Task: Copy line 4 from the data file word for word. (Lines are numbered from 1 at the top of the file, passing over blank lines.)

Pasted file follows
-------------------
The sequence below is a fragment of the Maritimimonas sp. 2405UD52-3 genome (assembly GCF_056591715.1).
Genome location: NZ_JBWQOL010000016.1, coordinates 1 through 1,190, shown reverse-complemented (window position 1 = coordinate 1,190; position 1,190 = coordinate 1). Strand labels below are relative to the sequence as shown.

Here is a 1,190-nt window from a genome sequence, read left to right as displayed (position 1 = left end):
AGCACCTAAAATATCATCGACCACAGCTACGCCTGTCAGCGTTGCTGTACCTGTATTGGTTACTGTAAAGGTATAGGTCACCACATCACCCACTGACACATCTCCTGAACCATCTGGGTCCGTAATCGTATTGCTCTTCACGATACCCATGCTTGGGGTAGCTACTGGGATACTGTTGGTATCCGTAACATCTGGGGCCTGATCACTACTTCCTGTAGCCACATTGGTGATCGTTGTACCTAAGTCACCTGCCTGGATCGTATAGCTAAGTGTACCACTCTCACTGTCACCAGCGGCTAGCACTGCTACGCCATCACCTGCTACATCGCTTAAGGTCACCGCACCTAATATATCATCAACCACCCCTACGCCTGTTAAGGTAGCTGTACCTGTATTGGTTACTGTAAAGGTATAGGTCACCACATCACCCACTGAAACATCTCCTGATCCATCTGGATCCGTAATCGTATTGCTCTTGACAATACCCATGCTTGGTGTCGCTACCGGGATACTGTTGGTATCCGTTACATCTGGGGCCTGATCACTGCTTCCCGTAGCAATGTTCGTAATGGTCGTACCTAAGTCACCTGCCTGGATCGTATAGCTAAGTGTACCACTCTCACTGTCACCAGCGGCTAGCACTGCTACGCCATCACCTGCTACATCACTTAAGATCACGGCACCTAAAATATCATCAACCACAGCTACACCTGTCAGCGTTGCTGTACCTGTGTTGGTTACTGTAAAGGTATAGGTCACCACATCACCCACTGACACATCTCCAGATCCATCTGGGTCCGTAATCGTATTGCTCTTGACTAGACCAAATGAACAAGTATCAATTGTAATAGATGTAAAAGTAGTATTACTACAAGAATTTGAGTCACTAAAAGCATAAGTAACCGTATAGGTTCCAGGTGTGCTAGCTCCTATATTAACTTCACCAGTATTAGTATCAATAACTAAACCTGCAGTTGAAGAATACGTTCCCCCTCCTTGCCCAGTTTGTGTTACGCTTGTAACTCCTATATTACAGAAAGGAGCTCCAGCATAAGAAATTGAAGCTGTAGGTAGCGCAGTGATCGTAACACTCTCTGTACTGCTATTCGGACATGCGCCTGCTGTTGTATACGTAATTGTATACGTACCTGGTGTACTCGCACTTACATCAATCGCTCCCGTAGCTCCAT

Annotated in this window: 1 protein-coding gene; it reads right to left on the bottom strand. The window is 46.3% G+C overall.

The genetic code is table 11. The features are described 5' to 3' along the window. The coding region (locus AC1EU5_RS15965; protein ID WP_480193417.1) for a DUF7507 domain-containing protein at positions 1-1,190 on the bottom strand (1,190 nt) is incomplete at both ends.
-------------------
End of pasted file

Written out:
AGCACCTAAAATATCATCGACCACAGCTACGCCTGTCAGCGTTGCTGTACCTGTATTGGTTACTGTAAAGGTATAGGTCACCACATCACCCACTGACACATCTCCTGAACCATCTGGGTCCGTAATCGTATTGCTCTTCACGATACCCATGCTTGGGGTAGCTACTGGGATACTGTTGGTATCCGTAACATCTGGGGCCTGATCACTACTTCCTGTAGCCACATTGGTGATCGTTGTACCTAAGTCACCTGCCTGGATCGTATAGCTAAGTGTACCACTCTCACTGTCACCAGCGGCTAGCACTGCTACGCCATCACCTGCTACATCGCTTAAGGTCACCGCACCTAATATATCATCAACCACCCCTACGCCTGTTAAGGTAGCTGTACCTGTATTGGTTACTGTAAAGGTATAGGTCACCACATCACCCACTGAAACATCTCCTGATCCATCTGGATCCGTAATCGTATTGCTCTTGACAATACCCATGCTTGGTGTCGCTACCGGGATACTGTTGGTATCCGTTACATCTGGGGCCTGATCACTGCTTCCCGTAGCAATGTTCGTAATGGTCGTACCTAAGTCACCTGCCTGGATCGTATAGCTAAGTGTACCACTCTCACTGTCACCAGCGGCTAGCACTGCTACGCCATCACCTGCTACATCACTTAAGATCACGGCACCTAAAATATCATCAACCACAGCTACACCTGTCAGCGTTGCTGTACCTGTGTTGGTTACTGTAAAGGTATAGGTCACCACATCACCCACTGACACATCTCCAGATCCATCTGGGTCCGTAATCGTATTGCTCTTGACTAGACCAAATGAACAAGTATCAATTGTAATAGATGTAAAAGTAGTATTACTACAAGAATTTGAGTCACTAAAAGCATAAGTAACCGTATAGGTTCCAGGTGTGCTAGCTCCTATATTAACTTCACCAGTATTAGTATCAATAACTAAACCTGCAGTTGAAGAATACGTTCCCCCTCCTTGCCCAGTTTGTGTTACGCTTGTAACTCCTATATTACAGAAAGGAGCTCCAGCATAAGAAATTGAAGCTGTAGGTAGCGCAGTGATCGTAACACTCTCTGTACTGCTATTCGGACATGCGCCTGCTGTTGTATACGTAATTGTATACGTACCTGGTGTACTCGCACTTACATCAATCGCTCCCGTAGCTCCAT